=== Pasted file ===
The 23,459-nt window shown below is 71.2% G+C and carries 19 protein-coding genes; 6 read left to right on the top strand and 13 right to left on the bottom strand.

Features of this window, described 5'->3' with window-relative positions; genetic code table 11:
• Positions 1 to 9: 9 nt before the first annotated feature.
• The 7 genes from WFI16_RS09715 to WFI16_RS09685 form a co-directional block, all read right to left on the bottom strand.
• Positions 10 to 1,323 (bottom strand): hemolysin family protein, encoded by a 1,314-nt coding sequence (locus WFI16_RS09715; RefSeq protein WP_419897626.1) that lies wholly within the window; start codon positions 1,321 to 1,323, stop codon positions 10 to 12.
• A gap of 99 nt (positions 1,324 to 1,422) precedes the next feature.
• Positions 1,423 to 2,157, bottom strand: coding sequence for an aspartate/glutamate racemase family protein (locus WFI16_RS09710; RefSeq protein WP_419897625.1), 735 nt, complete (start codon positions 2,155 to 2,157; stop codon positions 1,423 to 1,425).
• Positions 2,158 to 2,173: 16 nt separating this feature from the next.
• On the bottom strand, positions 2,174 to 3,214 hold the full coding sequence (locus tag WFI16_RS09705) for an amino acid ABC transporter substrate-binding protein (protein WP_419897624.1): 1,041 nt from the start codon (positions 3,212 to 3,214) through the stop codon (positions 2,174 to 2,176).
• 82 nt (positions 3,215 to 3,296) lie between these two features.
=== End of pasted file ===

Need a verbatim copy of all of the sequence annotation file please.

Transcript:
The 23,459-nt window shown below is 71.2% G+C and carries 19 protein-coding genes; 6 read left to right on the top strand and 13 right to left on the bottom strand.

Features of this window, described 5'->3' with window-relative positions; genetic code table 11:
• Positions 1 to 9: 9 nt before the first annotated feature.
• The 7 genes from WFI16_RS09715 to WFI16_RS09685 form a co-directional block, all read right to left on the bottom strand.
• Positions 10 to 1,323 (bottom strand): hemolysin family protein, encoded by a 1,314-nt coding sequence (locus WFI16_RS09715; RefSeq protein WP_419897626.1) that lies wholly within the window; start codon positions 1,321 to 1,323, stop codon positions 10 to 12.
• A gap of 99 nt (positions 1,324 to 1,422) precedes the next feature.
• Positions 1,423 to 2,157, bottom strand: coding sequence for an aspartate/glutamate racemase family protein (locus WFI16_RS09710; RefSeq protein WP_419897625.1), 735 nt, complete (start codon positions 2,155 to 2,157; stop codon positions 1,423 to 1,425).
• Positions 2,158 to 2,173: 16 nt separating this feature from the next.
• On the bottom strand, positions 2,174 to 3,214 hold the full coding sequence (locus tag WFI16_RS09705) for an amino acid ABC transporter substrate-binding protein (protein WP_419897624.1): 1,041 nt from the start codon (positions 3,212 to 3,214) through the stop codon (positions 2,174 to 2,176).
• 82 nt (positions 3,215 to 3,296) lie between these two features.